Young Brawly Brown has traded in his family for The Clan of the First Men, a group rejecting white leadership and laws. Brown's mom asks Easy to make sure her baby's okay, and Easy promises to find him. His first day on the case, Easy comes face-to-face with a corpse, and before he knows it he is a murder suspect and in the middle of a police raid. Brawly Brown is clearly the kind of trouble most folks try to avoid. It takes everything Easy has just to stay alive as he explores a world filled with betrayals and predators like he never imagined.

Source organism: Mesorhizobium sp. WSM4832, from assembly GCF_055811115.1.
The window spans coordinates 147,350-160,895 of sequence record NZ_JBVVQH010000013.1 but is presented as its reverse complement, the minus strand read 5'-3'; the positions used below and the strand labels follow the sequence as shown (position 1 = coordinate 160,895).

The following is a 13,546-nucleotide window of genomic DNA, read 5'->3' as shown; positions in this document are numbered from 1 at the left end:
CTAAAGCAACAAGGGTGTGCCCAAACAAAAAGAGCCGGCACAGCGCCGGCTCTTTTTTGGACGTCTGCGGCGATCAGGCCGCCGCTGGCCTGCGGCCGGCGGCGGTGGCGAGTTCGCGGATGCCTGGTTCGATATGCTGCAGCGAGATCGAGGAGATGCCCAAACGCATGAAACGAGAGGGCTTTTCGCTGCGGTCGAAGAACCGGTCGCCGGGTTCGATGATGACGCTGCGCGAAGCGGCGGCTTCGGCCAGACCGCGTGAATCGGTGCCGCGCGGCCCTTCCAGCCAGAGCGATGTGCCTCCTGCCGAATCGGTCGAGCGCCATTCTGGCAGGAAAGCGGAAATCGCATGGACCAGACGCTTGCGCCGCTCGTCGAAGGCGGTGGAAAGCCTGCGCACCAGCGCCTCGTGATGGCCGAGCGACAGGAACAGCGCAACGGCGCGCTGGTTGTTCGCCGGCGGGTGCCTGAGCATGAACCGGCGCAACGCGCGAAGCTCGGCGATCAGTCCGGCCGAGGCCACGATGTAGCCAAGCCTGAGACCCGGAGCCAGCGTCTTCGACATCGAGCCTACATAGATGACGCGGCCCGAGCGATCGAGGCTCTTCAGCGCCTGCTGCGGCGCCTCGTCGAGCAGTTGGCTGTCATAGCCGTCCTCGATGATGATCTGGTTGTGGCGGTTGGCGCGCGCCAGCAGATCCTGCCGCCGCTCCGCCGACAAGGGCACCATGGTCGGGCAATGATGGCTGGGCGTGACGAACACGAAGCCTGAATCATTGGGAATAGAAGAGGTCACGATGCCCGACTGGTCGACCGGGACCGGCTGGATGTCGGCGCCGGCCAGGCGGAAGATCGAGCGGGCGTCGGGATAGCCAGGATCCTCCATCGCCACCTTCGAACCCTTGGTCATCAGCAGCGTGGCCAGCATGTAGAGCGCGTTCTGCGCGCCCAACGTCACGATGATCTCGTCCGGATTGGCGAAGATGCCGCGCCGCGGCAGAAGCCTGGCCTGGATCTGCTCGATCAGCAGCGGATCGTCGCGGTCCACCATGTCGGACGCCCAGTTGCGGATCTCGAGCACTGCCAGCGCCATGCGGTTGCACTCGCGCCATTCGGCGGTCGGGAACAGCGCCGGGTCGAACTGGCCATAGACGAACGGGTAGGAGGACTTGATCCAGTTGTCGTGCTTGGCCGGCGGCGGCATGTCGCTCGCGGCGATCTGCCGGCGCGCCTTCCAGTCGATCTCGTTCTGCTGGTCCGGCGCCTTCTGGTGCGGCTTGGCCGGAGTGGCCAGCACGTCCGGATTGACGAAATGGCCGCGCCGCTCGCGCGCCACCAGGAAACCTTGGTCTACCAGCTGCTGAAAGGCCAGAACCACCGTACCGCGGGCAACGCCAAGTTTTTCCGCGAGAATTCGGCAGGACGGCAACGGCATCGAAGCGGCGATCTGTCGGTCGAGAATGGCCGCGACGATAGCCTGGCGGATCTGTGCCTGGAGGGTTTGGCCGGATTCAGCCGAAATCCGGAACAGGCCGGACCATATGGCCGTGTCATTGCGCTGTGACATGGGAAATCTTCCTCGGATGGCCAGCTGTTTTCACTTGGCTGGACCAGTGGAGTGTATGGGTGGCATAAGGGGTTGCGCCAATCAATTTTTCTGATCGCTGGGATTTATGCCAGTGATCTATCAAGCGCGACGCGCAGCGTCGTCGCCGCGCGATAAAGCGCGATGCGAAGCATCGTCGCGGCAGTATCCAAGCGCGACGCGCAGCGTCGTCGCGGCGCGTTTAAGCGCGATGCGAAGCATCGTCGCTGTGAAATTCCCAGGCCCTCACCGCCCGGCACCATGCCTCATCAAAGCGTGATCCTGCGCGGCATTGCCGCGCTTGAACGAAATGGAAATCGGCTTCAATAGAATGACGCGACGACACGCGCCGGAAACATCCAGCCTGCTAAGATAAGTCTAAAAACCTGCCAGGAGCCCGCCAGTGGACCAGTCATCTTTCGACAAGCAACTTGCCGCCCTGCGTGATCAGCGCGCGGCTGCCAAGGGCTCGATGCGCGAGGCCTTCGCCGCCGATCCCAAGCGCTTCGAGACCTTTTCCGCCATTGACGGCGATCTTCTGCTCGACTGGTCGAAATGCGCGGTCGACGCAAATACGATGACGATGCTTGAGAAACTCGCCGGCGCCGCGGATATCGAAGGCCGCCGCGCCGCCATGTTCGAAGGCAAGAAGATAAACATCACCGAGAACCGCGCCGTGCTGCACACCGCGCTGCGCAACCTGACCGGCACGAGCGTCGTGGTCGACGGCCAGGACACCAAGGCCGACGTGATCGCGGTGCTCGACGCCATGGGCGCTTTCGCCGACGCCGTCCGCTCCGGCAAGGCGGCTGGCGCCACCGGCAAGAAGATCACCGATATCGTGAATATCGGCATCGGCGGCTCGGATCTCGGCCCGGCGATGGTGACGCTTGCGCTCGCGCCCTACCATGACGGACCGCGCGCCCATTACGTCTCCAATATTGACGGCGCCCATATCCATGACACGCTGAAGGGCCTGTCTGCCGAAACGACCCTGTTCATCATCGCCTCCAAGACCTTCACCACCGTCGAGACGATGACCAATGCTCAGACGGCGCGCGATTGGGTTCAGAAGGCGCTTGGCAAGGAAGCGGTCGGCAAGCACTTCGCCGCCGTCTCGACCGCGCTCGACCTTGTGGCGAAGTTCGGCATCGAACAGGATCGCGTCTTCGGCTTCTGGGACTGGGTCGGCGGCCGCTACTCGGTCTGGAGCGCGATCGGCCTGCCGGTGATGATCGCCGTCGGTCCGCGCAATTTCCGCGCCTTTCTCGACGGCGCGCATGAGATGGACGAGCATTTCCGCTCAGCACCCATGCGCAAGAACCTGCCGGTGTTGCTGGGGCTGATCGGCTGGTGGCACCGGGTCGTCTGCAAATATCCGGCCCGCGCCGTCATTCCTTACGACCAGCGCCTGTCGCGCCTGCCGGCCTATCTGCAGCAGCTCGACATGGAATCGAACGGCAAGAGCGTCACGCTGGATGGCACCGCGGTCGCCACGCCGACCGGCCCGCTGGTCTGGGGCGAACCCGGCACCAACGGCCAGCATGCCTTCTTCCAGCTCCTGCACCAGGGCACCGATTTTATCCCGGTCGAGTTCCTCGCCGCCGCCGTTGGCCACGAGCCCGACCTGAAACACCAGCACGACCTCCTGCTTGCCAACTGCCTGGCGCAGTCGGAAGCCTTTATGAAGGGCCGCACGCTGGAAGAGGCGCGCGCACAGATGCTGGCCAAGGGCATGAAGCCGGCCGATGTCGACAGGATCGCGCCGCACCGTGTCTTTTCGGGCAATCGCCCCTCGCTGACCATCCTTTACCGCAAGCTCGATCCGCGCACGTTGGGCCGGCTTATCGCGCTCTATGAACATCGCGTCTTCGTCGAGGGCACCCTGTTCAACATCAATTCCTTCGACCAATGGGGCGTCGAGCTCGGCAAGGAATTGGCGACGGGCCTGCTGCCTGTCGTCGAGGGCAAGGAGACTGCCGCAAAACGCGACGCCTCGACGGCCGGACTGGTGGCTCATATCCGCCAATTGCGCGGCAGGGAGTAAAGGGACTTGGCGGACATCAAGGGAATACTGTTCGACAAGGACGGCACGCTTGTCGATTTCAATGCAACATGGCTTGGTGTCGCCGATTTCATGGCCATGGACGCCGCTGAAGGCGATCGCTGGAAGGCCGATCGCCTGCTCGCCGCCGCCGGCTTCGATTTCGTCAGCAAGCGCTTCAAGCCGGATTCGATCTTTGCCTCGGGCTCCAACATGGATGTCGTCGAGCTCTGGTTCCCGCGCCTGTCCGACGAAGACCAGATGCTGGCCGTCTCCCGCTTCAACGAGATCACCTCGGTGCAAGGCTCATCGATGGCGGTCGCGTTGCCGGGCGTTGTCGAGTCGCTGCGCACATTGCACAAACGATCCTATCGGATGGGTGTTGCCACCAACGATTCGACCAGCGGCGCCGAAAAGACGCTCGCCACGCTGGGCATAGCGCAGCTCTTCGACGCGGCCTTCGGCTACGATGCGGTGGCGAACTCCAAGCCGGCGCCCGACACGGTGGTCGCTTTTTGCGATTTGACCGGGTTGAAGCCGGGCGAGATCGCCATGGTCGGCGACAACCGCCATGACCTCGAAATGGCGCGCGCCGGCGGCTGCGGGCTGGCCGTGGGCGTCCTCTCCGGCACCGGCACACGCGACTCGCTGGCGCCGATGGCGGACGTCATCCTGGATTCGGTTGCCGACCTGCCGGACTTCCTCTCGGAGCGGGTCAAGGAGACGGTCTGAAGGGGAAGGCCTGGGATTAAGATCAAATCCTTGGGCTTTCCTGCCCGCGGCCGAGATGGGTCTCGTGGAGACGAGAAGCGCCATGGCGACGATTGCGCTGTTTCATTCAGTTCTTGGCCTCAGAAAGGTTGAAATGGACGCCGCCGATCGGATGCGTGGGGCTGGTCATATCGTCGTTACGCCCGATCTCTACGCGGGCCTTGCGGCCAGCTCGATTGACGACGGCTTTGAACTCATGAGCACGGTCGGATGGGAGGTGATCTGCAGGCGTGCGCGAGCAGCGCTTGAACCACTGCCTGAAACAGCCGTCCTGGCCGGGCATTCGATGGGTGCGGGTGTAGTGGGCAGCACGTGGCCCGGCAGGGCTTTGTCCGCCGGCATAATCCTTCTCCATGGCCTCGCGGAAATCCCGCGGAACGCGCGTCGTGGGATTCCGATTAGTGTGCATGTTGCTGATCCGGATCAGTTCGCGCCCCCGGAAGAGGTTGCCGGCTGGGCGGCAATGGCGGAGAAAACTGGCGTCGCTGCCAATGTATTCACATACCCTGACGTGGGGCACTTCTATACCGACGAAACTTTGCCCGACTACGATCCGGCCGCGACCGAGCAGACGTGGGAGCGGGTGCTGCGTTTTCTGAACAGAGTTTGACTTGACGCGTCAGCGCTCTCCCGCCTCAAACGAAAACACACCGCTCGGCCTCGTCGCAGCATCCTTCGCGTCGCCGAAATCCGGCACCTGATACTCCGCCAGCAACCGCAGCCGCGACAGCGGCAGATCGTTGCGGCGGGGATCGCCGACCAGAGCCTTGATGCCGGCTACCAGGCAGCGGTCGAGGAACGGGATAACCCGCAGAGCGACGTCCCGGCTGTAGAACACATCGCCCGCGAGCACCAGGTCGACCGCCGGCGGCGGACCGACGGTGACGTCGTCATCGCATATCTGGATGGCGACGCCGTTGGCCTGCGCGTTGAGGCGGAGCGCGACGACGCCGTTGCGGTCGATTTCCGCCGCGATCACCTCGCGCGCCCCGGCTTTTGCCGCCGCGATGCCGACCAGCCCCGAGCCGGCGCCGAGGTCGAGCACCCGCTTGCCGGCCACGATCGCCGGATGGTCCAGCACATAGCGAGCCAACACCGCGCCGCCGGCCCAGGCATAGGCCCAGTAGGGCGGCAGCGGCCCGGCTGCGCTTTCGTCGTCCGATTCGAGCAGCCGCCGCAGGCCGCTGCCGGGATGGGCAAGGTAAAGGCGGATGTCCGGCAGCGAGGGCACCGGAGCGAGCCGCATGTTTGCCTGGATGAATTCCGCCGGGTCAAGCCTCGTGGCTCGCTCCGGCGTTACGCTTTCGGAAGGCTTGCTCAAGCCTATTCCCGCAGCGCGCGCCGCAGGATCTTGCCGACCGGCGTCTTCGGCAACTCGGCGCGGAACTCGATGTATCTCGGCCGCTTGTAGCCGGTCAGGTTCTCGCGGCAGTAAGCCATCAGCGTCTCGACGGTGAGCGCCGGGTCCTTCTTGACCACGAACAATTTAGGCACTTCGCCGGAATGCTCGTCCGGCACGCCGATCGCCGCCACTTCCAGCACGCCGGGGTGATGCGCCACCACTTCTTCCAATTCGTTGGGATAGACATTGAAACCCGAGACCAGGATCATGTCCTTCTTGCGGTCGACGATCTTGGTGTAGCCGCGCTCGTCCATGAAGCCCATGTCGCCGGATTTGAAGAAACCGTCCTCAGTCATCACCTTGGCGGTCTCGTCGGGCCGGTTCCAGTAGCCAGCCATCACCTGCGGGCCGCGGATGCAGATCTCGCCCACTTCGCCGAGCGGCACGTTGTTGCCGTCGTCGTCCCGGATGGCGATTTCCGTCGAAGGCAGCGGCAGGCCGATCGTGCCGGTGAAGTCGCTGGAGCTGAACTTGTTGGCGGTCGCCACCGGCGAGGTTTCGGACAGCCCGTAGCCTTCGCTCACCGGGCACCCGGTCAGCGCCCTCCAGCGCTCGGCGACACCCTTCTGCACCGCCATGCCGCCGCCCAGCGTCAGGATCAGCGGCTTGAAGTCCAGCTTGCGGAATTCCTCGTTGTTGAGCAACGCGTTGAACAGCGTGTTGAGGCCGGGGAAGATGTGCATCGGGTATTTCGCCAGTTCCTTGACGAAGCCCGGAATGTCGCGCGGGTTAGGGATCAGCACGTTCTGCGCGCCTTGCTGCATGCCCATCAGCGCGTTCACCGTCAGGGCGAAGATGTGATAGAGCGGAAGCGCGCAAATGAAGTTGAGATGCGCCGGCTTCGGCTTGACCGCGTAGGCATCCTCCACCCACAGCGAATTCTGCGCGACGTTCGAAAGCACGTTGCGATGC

Finally. Five years after the last taste (1997's Gone Fishin') and six years after the last full meal (1996's A Little Yellow Dog), Easy Rawlins makes a very welcome return. Now 44 years old, Easy no longer makes a living from doing people "favors." Now he owns a house, works for the Board of Education in Los Angeles and is father to a teenage son, Jesus, and a young daughter, Feather. It's 1964, and while some things have changed, the process is slow and uncertain. Too slow for some, including Brawly Brown, the son of Alva, the girlfriend of Easy's friend, John. Hotheaded Brawly has become involved with a group calling itself the Urban Revolutionary Party, and John and Alva fear the group's unspoken aim is violence and revenge. Friendship and loyalty being still sacred to Easy, he agrees, as a favor, to try to locate and talk to Brawly. As usual, Easy's path is not easy. When a body surfaces, Easy finds himself in the middle of a vicious puzzle where lives are cheap and death the easiest solution. As always, Mosley illuminates time and place with a precision few writers can match whatever genre they choose. He also delivers a rousing good story and continues to captivate with characters readers have grown to love, including the now "dead" Mouse, who still plays an important role in Easy's chronicle.